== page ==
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Nursing Students Rank Among Best In NZ Again

January 20, 2005

Nursing Students Rank Among Best In New Zealand Again

Waiariki Nursing Students Rank Among Best In New Zealand Again For four years in a row, students from the Bachelor of Nursing programme at Waiariki Institute of Technology have claimed top rankings in state final nursing exams.

Waiariki nursing student Sarah Edgar's 90 percent was the second highest mark in the country for the Nursing Council of New Zealand's 2004 state exams. Two other Waiariki students Donna Stewart and Kathryn Patton were third equal with 88 percent.

This is also the first year Waiariki Institute of Technology international students have graduated in the Bachelor of Nursing and sat the state exams. One of those students, Shan Shan Yan from China, passed with 84 percent.

State finals are sat once a nursing student has completed the three year Bachelor of Nursing degree and leads to students becoming Registered Nurses.

Head of School in Nursing and Health Studies Maureen Kelly says the consistent success of Waiariki nursing students passing state exams with such distinction shows the quality of the programme and of the teaching staff.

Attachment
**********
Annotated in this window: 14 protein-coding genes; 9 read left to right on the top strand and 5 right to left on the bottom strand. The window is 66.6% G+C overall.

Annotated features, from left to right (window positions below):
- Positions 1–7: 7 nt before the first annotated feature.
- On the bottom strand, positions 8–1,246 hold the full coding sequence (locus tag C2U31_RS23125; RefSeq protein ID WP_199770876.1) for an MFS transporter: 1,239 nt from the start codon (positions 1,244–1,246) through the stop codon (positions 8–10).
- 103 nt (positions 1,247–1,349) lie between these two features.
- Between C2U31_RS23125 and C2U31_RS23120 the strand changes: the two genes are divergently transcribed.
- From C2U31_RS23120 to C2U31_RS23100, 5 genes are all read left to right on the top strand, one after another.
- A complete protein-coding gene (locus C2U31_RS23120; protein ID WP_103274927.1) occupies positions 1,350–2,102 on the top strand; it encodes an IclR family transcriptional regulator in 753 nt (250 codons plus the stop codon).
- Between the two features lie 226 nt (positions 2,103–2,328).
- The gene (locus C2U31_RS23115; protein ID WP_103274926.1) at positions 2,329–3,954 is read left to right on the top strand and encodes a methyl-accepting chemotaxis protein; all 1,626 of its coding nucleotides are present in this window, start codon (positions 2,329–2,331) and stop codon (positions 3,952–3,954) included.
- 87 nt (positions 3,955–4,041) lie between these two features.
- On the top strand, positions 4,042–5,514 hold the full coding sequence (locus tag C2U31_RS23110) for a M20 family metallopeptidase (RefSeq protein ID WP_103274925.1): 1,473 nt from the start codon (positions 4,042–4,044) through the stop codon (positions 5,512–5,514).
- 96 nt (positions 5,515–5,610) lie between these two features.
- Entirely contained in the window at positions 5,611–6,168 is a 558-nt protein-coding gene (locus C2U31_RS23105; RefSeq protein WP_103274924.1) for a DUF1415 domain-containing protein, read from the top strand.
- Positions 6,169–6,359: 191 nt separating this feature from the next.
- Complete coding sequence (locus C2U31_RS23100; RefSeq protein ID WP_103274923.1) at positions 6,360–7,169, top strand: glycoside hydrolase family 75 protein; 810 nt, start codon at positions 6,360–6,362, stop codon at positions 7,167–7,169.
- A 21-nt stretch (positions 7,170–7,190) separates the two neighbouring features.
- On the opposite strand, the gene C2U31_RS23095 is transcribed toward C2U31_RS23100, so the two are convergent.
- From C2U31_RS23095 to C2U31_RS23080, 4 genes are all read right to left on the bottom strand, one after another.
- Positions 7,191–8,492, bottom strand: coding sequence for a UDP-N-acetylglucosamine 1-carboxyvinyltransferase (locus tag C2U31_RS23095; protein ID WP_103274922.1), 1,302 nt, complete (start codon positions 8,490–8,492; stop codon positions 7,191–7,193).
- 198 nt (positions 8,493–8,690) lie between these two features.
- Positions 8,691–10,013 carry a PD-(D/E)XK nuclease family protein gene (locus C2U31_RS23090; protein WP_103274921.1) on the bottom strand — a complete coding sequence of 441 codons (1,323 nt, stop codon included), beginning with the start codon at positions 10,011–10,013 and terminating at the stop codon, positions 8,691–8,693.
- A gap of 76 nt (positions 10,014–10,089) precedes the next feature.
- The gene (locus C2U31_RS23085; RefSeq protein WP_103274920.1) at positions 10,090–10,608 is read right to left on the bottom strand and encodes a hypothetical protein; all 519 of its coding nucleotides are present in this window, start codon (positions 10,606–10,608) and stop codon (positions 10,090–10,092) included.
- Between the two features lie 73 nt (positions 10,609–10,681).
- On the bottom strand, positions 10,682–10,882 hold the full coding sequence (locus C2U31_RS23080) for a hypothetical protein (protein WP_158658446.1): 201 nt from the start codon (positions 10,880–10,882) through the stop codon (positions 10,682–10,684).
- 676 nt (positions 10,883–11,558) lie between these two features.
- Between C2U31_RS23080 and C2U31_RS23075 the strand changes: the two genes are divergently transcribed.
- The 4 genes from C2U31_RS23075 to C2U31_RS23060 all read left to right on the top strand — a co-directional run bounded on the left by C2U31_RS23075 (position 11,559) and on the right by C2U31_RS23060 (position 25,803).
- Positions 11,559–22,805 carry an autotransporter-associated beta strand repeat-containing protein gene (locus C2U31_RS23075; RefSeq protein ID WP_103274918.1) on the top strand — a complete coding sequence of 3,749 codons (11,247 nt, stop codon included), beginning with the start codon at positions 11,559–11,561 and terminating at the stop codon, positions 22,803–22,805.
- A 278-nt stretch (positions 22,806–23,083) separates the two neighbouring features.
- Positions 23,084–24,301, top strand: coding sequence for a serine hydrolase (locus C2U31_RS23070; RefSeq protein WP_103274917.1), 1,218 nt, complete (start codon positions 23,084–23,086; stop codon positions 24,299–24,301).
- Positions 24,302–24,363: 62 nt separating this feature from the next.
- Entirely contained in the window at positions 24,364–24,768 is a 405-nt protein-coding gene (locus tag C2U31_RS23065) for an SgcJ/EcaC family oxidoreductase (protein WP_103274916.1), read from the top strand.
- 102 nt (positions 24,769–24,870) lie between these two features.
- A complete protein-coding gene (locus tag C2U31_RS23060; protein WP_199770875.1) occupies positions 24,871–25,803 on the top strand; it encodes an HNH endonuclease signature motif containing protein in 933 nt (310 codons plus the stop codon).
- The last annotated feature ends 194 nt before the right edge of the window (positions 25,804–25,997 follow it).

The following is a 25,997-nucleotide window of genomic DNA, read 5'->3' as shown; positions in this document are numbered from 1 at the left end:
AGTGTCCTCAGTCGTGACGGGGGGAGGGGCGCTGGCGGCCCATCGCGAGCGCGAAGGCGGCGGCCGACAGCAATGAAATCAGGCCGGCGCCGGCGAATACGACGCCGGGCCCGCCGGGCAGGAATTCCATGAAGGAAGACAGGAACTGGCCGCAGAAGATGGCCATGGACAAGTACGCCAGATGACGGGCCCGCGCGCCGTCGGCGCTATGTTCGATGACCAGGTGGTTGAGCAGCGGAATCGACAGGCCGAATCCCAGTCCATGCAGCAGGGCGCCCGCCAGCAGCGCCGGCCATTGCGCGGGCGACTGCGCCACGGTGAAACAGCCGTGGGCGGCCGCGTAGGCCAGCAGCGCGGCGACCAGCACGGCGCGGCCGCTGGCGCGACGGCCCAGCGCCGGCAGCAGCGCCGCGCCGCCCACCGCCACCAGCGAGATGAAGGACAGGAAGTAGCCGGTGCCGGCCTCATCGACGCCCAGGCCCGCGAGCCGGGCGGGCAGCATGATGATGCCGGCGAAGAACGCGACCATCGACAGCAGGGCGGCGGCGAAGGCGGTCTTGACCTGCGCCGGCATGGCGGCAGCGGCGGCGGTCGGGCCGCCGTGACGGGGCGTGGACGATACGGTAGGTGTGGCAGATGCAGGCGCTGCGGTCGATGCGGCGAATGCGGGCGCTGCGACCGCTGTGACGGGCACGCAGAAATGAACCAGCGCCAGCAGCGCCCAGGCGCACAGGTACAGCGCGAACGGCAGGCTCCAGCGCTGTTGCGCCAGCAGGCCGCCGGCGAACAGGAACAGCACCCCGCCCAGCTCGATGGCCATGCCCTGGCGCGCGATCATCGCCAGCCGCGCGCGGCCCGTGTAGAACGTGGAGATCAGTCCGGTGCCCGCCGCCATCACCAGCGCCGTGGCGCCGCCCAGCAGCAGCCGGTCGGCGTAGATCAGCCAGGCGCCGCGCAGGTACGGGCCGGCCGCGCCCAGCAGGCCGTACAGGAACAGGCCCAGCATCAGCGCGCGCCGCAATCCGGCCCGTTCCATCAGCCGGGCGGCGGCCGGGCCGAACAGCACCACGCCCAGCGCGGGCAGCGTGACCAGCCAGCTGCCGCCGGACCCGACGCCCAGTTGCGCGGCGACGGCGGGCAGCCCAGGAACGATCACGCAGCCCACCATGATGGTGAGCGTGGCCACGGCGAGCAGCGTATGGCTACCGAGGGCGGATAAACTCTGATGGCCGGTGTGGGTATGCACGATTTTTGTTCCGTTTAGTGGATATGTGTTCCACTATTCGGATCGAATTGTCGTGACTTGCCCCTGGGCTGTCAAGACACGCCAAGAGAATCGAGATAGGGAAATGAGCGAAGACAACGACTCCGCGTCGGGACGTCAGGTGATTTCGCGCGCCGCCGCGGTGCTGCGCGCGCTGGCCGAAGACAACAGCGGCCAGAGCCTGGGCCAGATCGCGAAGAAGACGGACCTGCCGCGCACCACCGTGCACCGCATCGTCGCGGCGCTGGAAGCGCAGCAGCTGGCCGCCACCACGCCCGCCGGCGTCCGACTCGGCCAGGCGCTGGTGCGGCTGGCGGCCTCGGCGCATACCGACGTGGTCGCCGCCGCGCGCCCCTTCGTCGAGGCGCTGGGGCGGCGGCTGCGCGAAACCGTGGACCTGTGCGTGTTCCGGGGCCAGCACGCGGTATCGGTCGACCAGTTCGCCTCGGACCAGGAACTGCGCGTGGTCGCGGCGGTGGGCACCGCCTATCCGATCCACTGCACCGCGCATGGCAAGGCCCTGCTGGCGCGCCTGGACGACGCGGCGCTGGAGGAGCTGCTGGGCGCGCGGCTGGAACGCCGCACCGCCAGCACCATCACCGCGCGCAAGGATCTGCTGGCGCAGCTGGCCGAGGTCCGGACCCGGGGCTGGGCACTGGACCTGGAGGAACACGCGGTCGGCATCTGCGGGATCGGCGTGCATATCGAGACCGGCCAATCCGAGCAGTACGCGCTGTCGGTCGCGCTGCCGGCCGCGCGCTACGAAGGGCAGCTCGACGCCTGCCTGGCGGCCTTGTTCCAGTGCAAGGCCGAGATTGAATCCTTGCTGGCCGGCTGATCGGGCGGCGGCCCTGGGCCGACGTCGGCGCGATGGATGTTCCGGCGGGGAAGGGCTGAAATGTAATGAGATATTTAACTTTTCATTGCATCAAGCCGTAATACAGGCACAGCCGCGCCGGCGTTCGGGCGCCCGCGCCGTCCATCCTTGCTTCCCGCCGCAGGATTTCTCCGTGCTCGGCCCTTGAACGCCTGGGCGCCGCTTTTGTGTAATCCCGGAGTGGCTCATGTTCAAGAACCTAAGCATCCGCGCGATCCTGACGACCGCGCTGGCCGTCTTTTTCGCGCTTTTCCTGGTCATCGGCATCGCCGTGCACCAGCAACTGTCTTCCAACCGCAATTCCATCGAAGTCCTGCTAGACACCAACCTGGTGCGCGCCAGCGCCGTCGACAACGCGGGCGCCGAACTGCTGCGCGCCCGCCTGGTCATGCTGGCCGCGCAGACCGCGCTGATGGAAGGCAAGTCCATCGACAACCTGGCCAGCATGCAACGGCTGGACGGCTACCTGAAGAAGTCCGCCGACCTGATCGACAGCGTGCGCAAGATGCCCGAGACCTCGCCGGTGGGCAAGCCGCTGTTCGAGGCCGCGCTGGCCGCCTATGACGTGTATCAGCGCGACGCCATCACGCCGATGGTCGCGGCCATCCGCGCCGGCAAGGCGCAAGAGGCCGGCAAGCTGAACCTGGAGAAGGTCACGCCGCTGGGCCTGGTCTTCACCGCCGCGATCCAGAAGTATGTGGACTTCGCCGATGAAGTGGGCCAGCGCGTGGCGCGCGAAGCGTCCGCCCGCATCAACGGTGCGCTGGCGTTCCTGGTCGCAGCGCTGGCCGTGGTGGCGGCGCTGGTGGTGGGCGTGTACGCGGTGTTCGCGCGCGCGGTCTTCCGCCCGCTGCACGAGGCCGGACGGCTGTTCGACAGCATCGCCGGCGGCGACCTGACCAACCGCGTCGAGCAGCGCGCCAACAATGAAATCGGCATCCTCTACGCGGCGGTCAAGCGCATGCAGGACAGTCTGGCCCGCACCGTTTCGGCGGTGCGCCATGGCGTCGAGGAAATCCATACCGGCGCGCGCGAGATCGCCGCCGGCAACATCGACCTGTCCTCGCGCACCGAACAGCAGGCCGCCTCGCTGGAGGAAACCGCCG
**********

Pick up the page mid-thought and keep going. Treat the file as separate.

"There is a shortage of nurses in New Zealand and fifty-two well qualified graduates are now heading into jobs. We're very proud of their achievement."

Sarah Edgar says although she is surprised by coming second in the country, she is not surprised by the outstanding results achieved by her class because of the way the course is run.

"The number one feature of the course is the tutors. Waiariki is a smaller campus and the tutors are very accessible. When you need extra help they go out of their way to make themselves available and to assist you in any way possible. The camaraderie there is amazing too."

As a school leaver Sarah had not considered nursing, but was looking for a lifetime career. Word-of-mouth about Waiariki's course encouraged her to look more closely at studying nursing.

"Nursing has challenged me both academically and personally. It's pushed me right outside my comfort zones, teaching me how deal with people in stressful situations. It's all about being a skilful professional, helping people."

Sarah has started working on one of Waitakere Hospital's three new medical wards with a view to consolidating her general nursing skills. In the future she plans to specialise in emergency or palliative nursing.

Maureen Kelly says the intake for the 2005 year is considerably higher than previous years.

"This is the twentieth year nursing has been offered at Waiariki and it just keeps getting stronger every year. It's fair to say people are coming to Waiariki to study nursing because of the reputation created by our past successes," she says.

Waiariki's Bachelor of Nursing degree is offered in both Rotorua and Tauranga.

ENDS

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